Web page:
Texas is Ripe for Competition in the Electricity Industry

Texas is ripe for competition in the electricity sector, and the State Legislature has set an effective course to transition to a competitive market that should be maintained, according to a new analysis.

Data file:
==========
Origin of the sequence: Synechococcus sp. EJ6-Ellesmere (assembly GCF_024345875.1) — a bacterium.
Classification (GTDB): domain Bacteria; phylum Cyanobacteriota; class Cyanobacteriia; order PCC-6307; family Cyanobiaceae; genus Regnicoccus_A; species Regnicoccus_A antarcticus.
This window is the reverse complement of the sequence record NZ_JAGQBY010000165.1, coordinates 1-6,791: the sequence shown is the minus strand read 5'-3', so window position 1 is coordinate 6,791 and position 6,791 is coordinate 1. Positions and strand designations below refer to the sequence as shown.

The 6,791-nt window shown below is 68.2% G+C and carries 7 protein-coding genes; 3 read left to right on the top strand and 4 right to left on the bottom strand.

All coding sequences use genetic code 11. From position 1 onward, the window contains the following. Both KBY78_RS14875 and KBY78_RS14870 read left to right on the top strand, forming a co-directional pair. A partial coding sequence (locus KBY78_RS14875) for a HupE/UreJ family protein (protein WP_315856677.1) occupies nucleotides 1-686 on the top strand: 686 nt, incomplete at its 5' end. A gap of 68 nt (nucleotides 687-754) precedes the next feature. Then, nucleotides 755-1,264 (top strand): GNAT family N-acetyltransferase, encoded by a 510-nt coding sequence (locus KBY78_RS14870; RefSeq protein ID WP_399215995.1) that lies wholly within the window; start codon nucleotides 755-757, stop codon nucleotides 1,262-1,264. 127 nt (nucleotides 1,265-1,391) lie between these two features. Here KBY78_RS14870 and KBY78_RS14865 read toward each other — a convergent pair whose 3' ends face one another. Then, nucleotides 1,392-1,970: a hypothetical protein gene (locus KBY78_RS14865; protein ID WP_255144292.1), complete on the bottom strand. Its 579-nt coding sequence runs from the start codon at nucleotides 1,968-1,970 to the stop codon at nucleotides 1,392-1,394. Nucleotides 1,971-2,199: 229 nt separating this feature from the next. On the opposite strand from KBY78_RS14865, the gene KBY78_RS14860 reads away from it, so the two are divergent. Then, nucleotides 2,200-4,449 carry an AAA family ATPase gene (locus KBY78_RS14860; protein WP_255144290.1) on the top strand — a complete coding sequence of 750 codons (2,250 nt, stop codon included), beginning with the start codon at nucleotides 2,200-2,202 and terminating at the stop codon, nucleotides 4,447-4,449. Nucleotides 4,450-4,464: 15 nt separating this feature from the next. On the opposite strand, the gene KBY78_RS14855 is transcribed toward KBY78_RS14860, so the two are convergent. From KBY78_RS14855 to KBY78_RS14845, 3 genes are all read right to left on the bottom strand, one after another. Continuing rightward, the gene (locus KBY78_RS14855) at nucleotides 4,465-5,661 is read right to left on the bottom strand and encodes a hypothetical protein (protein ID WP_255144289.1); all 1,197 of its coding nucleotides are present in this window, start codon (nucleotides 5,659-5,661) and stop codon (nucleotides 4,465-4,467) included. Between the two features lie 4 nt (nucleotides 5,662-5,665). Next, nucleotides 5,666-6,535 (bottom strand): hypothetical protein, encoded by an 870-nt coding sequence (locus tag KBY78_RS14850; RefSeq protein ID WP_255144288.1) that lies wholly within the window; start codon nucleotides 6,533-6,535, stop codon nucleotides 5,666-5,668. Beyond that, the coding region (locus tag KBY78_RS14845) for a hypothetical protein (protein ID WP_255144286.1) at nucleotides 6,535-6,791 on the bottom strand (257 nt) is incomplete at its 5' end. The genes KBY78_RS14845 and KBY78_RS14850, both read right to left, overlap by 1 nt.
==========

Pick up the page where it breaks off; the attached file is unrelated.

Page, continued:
AUSTIN, Texas – The study, commissioned by the Association of Electric Companies of Texas (AECT) and prepared by The Perryman Group, analyzes the 1999 Texas Electric Choice Act in the context of developments in other states, including the recent problems in California and the dramatic rise in natural gas prices. The Texas bill opens the retail market for electric power to competition next January. The anticipation of retail competition in electricity under the Texas Electric Choice Act has already stimulated extensive investments in new capacity within the state, says the report. The economic impact from construction of projects currently under way includes $5.3 billion in state product and 87,600 person-years of employment. The law provides an effective competitive mechanism to yield greater consumer choices as electric providers compete on price, services, and product differentiation in the area of renewable energy or green power, it explains. It also offers numerous advantages in improving the environment in Texas and ensures that a substantial segment of new capacity will be clean and fuel-efficient and establishes goals and incentives for renewable energy. “The results of the review are unambiguous,” says report author Ray Perryman. “Competition will result in competitive prices that will be lower than consumers could expect in the highly regulated structure that exists today.” “In addition, Texans can expect greater choice, enhanced efficiency, more effective innovation, and improved environmental quality,” he explains. “An open market for retail power, with appropriate safeguards, will bring many positive outcomes to the state.” The recent problems in California are due to the fact that the state has a deficiency in power supply and imports one quarter of its electricity from outside its borders. It has a cumbersome process for developing new capacity, with a new plant taking seven years to commission. The state has built virtually no new capacity in the past five years, despite substantial economic growth and corresponding increases in power needs, explains Perryman. “In short, the situation in California does not stem from any weakness in the concept of competition; it is more the result of basic flaws in the structure and implementation of the specific programs,” says the study. Texas is not in a position to be plagued by the problems which have beset California in its transition to competition. “This study provides an effective analysis of the course Texas has followed on the road to competition versus how it was done in California,” says AECT president John Fainter. “It provides compelling evidence that Texas is on track to achieve significant benefits from competition. Clearly, we should stay the course.” Texas has significant excess generation capacity and new generation facilities can be commissioned within three years. It has added 5,000 megawatts of new capacity during the past year and has several times that amount now under development, including a number of major wind farms. AECT is a trade organization that represents investor-owned utilities in Texas. It was formed in 1978 to provide a forum for the exchange of information.

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